PLEDGE OF ALLEGIANCE – The Chair designated Ms. Foxx to lead the Members in reciting the Pledge of Allegiance to the Flag.

The Speaker announced approval of the Journal. Pursuant to clause 1, rule I, the Journal stands approved.

2:00 P.M. –

Today’s prayer was offered by the House Chaplain, Rev. Daniel Coughlin.

The Speaker designated the Honorable Henry Cuellar to act as Speaker pro tempore for today.

The House convened, starting a new legislative day.

Set the so-called “Climategate” record straight


Alliance for Climate Protection

Last week, a third independent investigation exonerated the climate scientists whose emails were hacked last fall — finding the attacks lacked foundation. That’s right: Three full, independent reviews have found no wrongdoing on the part of the scientists — and most importantly, affirmed the scientific evidence of climate change.

So you might think that any reputable media outlet would feel compelled to set the record straight. But you’d be wrong.

In particular, the Wall Street Journal has published more than 30 editorials and op-eds on climate change since November of 2009. All took the stance that climate science was unreliable, dishonest or questionable — or minimally unimportant. And unbelievably, just today, the Journal published another op-ed about the reviews, calling them a “whitewash” by “global warming alarmists.”

Send a letter to the editor of the Wall Street Journal editorial page demanding that they set the record straight on climate change science.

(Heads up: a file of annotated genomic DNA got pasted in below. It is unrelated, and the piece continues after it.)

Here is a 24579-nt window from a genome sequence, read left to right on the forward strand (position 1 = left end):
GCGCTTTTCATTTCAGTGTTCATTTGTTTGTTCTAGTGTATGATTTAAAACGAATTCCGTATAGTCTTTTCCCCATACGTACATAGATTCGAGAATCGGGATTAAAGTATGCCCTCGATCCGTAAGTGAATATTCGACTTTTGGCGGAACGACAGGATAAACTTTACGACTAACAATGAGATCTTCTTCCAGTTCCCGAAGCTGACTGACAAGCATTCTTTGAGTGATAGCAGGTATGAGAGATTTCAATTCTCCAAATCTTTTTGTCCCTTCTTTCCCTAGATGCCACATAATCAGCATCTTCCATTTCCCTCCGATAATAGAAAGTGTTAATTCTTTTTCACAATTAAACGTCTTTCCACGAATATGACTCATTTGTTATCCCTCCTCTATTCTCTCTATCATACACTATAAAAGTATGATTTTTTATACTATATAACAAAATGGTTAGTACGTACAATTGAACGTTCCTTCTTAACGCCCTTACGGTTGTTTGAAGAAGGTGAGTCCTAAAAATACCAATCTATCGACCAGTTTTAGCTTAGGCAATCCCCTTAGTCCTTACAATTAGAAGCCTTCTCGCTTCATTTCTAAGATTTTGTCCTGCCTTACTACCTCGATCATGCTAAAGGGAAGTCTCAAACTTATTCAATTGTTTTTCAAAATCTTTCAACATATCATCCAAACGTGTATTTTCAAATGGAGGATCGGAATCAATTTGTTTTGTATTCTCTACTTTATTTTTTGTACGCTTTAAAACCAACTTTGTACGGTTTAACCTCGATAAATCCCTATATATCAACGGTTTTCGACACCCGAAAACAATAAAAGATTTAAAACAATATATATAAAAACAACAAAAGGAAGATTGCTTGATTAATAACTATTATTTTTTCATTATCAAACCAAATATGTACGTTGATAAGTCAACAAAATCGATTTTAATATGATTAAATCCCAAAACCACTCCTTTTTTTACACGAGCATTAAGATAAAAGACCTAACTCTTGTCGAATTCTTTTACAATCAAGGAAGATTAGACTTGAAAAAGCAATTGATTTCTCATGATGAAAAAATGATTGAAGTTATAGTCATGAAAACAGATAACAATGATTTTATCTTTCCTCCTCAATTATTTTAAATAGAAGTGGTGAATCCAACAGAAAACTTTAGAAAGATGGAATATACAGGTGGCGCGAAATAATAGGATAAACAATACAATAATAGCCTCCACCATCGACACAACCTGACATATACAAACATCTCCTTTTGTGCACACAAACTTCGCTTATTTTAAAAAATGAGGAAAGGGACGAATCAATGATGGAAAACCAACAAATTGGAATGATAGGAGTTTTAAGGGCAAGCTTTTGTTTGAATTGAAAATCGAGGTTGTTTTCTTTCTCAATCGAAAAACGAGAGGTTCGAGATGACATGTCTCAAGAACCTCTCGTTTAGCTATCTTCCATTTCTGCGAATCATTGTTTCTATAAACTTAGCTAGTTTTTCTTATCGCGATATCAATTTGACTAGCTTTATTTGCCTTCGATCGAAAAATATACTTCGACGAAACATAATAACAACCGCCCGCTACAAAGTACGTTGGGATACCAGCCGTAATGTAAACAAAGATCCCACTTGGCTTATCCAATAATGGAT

It’s vital that we receive balanced coverage from all of the media, and the Journal‘s actions matter. As Congress works to craft comprehensive policies to address our energy and climate crises, public understanding of this issue is more important than ever before.

A news outlet like the Wall Street Journal relies on its reputation as a balanced, unbiased news source. With your help, we can convince the Journal editorial page to give equal space to the fact that climate scientists have been exonerated and their findings remain affirmed.

Demand that the Wall Street Journal cover the facts about climate science.

Few news outlets in the U.S. are as well regarded and widely read among opinion makers and politicians as the Wall Street Journal. It has a responsibility to its readers and the American public to be fair and accurate on one of the most important issues of our time.

Balanced media coverage today won’t give back the precious time we’ve lost defending scientific facts that should not have been in question. But perhaps it will remind our media outlets, including the Wall Street Journal, of their responsibility to the American people.

Thank you,

Maggie L. Fox
President and CEO
Alliance for Climate Protection